Right-sizing rent and housing🏡🏢
Running Point and its chief investment officer, Michael Ashley Schulman, CFA, were quoted by Wealth of Geeks in an article — by Amaka Chukwuma, “Many American Renters Are Cost Burdened: Here’s How To Curb Overspending on Rent” — regarding right-sizing rent and housing costs.
Are you an owner or renter?
Many people consider their home a savings vehicle alongside stocks and bonds; this is especially true for those with low mortgage rates where a larger fraction of every monthly mortgage payment goes to paydown principal.
You need to look at the big picture of your income plus benefits—hopefully with the help of a financial advisor—to determine the percentage of your income that feels appropriate to allocate towards housing. There is no magic number, but if you have more than just pure salary, consider your home part of your savings plan, and interest rates are not too high (or drop from today’s levels), then maybe that percentage bumps up from the common perception of 30% to 38% or even close to 50%. Similarly, if you rent, a financial planner can help you balance the pros and cons of that versus buying.
If you are looking at a 2nd, 3rd, or 4th home, then a financial advisor or multifamily office like Running Point can assist with finding efficient and effective financing and protection of your purchase.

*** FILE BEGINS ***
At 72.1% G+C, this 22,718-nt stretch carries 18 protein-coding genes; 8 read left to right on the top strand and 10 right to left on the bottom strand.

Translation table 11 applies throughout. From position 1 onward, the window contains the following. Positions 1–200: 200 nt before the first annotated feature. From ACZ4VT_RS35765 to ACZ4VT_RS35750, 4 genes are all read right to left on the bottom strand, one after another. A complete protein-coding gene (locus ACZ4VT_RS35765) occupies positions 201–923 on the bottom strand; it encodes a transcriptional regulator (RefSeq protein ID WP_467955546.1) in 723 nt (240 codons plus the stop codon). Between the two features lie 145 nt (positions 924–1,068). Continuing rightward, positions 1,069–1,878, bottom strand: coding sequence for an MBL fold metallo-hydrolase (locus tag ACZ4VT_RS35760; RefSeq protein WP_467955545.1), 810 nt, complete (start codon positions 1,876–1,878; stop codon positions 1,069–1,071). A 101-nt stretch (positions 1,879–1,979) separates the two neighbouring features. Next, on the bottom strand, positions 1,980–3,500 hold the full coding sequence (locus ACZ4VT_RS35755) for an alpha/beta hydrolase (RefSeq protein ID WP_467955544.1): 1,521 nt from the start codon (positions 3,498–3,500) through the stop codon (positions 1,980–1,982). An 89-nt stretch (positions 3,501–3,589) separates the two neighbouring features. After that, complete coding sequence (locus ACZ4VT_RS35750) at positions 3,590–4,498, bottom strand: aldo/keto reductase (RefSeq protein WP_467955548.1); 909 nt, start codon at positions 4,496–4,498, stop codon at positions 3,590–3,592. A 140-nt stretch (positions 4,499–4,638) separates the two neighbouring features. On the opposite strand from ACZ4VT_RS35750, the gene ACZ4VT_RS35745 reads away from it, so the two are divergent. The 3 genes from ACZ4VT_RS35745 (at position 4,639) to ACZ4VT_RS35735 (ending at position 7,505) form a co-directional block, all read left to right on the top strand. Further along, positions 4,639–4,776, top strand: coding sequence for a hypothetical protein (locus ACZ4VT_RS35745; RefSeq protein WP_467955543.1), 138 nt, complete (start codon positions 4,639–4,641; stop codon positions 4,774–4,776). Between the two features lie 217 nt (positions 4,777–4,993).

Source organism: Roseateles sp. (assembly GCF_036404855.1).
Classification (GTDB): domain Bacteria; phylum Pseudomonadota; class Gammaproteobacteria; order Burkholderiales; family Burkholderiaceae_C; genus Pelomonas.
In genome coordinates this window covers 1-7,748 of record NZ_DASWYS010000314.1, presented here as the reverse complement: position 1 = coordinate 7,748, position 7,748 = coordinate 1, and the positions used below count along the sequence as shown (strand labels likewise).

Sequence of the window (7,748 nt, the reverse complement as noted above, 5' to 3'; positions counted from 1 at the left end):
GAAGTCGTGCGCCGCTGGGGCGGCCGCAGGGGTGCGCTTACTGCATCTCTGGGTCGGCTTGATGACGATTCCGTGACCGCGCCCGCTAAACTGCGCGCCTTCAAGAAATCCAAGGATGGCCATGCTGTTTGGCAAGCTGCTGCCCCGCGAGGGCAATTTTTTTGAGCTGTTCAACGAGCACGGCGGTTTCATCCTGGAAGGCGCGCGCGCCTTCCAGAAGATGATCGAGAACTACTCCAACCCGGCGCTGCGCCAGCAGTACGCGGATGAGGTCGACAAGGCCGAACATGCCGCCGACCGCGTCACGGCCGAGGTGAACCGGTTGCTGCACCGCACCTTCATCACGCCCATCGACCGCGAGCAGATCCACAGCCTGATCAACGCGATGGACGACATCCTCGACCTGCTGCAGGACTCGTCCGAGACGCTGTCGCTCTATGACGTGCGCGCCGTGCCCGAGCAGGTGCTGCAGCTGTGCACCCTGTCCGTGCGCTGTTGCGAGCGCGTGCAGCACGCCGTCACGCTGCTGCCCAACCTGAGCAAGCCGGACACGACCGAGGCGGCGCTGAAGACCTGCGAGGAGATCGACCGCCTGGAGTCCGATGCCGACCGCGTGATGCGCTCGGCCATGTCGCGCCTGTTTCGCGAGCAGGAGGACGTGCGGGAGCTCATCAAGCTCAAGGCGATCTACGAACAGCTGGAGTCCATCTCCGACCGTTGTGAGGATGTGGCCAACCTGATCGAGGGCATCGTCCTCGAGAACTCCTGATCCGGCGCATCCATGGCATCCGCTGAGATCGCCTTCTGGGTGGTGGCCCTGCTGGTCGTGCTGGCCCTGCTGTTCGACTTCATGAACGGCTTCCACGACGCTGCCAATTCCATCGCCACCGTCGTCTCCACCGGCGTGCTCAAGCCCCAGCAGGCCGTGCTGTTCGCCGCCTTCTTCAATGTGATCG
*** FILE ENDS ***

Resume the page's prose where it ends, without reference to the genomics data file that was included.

Quoted article excerpt is below:
Michael Ashley Schulman, Partner, Chief Investment Officer at Running Point Capital Advisors claims that the Brooke Amendment of 1969, which mandated a 30% down payment on public housing, is the genesis of the 30% rule.
It dates back more than half a century when access to healthcare, workplace perks, retirement funds, and government support systems was much more limited. For this reason, it might have made sense to allocate a smaller portion of your salary toward housing out of concern for your safety.
He notes that while everyone’s financial situation is unique and evaluated on its own merits, in the grand scheme of things, improved supplementary benefits could mean that a larger portion of your income is now available for mortgage payments. This is particularly true in households where both partners or spouses are gainfully employed, something that was not an assumption in the 1960s.
Disclosure: The opinions expressed are those of Running Point Capital Advisors, LLC (Running Point) and are subject to change without notice. The opinions referenced are as of the date of publication, may be modified due to changes in the market or economic conditions, and may not necessarily come to pass. Past performance is not indicative of future results. Forward-looking statements cannot be guaranteed. Running Point is an investment adviser registered with the U.S. Securities and Exchange Commission. Registration does not imply a certain level of skill or training. More information about Running Point’s investment advisory services and fees can be found in its Form ADV Part 2, which is available upon request. RP-23-30